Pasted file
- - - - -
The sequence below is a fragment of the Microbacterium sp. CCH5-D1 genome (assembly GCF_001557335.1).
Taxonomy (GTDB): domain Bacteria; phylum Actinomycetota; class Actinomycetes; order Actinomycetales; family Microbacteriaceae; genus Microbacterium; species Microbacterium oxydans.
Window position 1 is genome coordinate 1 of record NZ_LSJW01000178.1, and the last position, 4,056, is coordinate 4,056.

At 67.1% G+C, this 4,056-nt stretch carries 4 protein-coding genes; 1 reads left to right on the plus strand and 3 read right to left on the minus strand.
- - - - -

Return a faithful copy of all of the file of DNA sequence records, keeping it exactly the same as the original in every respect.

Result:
The sequence below is a fragment of the Microbacterium sp. CCH5-D1 genome (assembly GCF_001557335.1).
Taxonomy (GTDB): domain Bacteria; phylum Actinomycetota; class Actinomycetes; order Actinomycetales; family Microbacteriaceae; genus Microbacterium; species Microbacterium oxydans.
Window position 1 is genome coordinate 1 of record NZ_LSJW01000178.1, and the last position, 4,056, is coordinate 4,056.

At 67.1% G+C, this 4,056-nt stretch carries 4 protein-coding genes; 1 reads left to right on the plus strand and 3 read right to left on the minus strand.